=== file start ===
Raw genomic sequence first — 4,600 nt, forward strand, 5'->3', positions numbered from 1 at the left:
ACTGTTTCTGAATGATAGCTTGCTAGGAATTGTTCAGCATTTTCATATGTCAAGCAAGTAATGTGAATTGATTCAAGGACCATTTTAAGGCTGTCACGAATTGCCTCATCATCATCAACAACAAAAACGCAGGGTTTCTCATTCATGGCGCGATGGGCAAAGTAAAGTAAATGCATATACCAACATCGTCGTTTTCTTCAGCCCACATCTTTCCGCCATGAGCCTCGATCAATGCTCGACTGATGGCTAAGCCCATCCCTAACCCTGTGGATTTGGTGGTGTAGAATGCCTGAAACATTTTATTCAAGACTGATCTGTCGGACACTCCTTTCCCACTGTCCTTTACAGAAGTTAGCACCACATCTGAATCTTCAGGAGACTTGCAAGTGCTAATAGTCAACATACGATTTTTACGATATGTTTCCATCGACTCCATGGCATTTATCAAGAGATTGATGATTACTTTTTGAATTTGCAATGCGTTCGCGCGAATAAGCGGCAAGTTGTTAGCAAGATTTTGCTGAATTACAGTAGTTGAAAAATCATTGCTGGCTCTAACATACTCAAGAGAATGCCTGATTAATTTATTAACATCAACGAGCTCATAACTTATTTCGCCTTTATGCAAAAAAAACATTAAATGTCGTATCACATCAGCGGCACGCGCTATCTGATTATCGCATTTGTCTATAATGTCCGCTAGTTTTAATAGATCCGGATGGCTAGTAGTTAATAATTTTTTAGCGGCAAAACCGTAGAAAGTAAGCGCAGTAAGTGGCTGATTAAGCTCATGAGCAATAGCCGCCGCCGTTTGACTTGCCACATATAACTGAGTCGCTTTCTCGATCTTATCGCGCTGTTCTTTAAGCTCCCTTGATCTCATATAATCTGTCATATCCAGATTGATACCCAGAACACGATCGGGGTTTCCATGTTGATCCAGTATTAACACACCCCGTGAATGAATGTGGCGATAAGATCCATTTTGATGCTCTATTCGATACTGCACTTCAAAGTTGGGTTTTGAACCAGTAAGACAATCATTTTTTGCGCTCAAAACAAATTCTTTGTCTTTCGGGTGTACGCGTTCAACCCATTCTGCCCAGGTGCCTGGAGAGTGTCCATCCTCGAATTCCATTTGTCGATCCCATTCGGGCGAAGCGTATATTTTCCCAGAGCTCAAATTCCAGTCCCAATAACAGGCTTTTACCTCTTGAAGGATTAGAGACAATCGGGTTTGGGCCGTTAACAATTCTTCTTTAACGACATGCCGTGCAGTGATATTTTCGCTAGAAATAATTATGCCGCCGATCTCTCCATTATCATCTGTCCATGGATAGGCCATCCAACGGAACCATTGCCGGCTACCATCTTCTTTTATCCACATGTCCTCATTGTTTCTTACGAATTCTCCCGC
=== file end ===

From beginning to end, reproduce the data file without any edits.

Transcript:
Raw genomic sequence first — 4,600 nt, forward strand, 5'->3', positions numbered from 1 at the left:
ACTGTTTCTGAATGATAGCTTGCTAGGAATTGTTCAGCATTTTCATATGTCAAGCAAGTAATGTGAATTGATTCAAGGACCATTTTAAGGCTGTCACGAATTGCCTCATCATCATCAACAACAAAAACGCAGGGTTTCTCATTCATGGCGCGATGGGCAAAGTAAAGTAAATGCATATACCAACATCGTCGTTTTCTTCAGCCCACATCTTTCCGCCATGAGCCTCGATCAATGCTCGACTGATGGCTAAGCCCATCCCTAACCCTGTGGATTTGGTGGTGTAGAATGCCTGAAACATTTTATTCAAGACTGATCTGTCGGACACTCCTTTCCCACTGTCCTTTACAGAAGTTAGCACCACATCTGAATCTTCAGGAGACTTGCAAGTGCTAATAGTCAACATACGATTTTTACGATATGTTTCCATCGACTCCATGGCATTTATCAAGAGATTGATGATTACTTTTTGAATTTGCAATGCGTTCGCGCGAATAAGCGGCAAGTTGTTAGCAAGATTTTGCTGAATTACAGTAGTTGAAAAATCATTGCTGGCTCTAACATACTCAAGAGAATGCCTGATTAATTTATTAACATCAACGAGCTCATAACTTATTTCGCCTTTATGCAAAAAAAACATTAAATGTCGTATCACATCAGCGGCACGCGCTATCTGATTATCGCATTTGTCTATAATGTCCGCTAGTTTTAATAGATCCGGATGGCTAGTAGTTAATAATTTTTTAGCGGCAAAACCGTAGAAAGTAAGCGCAGTAAGTGGCTGATTAAGCTCATGAGCAATAGCCGCCGCCGTTTGACTTGCCACATATAACTGAGTCGCTTTCTCGATCTTATCGCGCTGTTCTTTAAGCTCCCTTGATCTCATATAATCTGTCATATCCAGATTGATACCCAGAACACGATCGGGGTTTCCATGTTGATCCAGTATTAACACACCCCGTGAATGAATGTGGCGATAAGATCCATTTTGATGCTCTATTCGATACTGCACTTCAAAGTTGGGTTTTGAACCAGTAAGACAATCATTTTTTGCGCTCAAAACAAATTCTTTGTCTTTCGGGTGTACGCGTTCAACCCATTCTGCCCAGGTGCCTGGAGAGTGTCCATCCTCGAATTCCATTTGTCGATCCCATTCGGGCGAAGCGTATATTTTCCCAGAGCTCAAATTCCAGTCCCAATAACAGGCTTTTACCTCTTGAAGGATTAGAGACAATCGGGTTTGGGCCGTTAACAATTCTTCTTTAACGACATGCCGTGCAGTGATATTTTCGCTAGAAATAATTATGCCGCCGATCTCTCCATTATCATCTGTCCATGGATAGGCCATCCAACGGAACCATTGCCGGCTACCATCTTCTTTTATCCACATGTCCTCATTGTTTCTTACGAATTCTCCCGC